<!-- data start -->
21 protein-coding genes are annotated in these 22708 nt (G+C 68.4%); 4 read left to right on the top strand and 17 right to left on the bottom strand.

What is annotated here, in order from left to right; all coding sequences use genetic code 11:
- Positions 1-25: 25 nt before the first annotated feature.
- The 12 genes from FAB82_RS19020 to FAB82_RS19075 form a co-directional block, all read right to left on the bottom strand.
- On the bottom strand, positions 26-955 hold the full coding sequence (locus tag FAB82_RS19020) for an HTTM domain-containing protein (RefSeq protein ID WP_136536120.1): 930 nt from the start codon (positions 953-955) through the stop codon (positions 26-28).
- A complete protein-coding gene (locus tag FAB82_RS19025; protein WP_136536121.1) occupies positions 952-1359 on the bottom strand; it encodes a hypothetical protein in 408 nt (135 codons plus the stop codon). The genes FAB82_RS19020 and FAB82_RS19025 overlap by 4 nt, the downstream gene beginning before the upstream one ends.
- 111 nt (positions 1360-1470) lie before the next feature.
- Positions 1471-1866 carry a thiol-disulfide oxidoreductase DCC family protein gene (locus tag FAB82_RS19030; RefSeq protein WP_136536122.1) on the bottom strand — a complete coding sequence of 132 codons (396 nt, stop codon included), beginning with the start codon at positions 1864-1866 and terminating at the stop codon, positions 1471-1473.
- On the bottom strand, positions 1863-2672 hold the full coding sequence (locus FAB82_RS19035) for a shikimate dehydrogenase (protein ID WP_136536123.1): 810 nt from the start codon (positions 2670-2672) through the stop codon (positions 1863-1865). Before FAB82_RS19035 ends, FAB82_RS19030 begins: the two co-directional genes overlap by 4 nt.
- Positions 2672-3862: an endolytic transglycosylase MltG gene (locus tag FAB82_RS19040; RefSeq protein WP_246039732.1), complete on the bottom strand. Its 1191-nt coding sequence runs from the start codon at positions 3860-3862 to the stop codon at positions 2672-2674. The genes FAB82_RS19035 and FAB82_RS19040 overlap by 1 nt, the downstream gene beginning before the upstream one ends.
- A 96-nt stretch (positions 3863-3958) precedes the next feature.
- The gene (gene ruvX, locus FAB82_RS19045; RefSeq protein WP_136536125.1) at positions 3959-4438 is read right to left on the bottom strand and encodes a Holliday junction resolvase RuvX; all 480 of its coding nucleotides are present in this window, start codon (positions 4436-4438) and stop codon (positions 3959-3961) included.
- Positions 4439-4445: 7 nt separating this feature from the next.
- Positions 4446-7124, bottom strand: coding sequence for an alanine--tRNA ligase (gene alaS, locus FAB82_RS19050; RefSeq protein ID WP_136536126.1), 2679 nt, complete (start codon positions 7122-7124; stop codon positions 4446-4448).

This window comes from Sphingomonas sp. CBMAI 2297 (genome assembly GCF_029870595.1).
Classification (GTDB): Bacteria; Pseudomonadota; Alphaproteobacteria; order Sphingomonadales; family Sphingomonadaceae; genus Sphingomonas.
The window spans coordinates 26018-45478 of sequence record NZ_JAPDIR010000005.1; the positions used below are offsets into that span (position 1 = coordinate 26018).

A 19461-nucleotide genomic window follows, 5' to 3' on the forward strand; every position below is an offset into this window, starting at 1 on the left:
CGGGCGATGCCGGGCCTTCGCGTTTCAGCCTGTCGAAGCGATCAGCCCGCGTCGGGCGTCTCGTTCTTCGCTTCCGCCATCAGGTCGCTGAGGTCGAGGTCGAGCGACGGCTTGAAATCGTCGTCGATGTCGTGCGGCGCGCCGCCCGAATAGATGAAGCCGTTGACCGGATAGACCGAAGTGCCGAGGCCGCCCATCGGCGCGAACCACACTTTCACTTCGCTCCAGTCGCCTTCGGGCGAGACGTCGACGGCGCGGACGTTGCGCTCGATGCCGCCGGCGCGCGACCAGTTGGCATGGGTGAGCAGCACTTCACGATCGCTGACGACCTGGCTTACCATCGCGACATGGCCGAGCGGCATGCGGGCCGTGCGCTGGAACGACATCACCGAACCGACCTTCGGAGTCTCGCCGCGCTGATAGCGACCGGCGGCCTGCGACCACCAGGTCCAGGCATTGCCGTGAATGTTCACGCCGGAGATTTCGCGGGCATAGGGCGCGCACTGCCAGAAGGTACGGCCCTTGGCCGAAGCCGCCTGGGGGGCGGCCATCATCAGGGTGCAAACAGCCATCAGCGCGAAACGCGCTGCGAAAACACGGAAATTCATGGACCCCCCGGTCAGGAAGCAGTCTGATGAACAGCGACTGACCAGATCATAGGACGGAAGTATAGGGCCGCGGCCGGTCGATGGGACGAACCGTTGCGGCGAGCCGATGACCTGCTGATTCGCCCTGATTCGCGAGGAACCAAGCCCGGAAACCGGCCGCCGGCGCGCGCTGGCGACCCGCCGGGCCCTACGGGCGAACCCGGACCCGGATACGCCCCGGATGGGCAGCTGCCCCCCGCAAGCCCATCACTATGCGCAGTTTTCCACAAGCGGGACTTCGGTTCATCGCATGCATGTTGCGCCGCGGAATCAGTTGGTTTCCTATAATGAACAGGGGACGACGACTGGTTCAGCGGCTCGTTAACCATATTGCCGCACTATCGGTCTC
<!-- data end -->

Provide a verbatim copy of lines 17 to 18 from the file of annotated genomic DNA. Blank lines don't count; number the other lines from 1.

The window spans coordinates 26018-45478 of sequence record NZ_JAPDIR010000005.1; the positions used below are offsets into that span (position 1 = coordinate 26018).

A 19461-nucleotide genomic window follows, 5' to 3' on the forward strand; every position below is an offset into this window, starting at 1 on the left: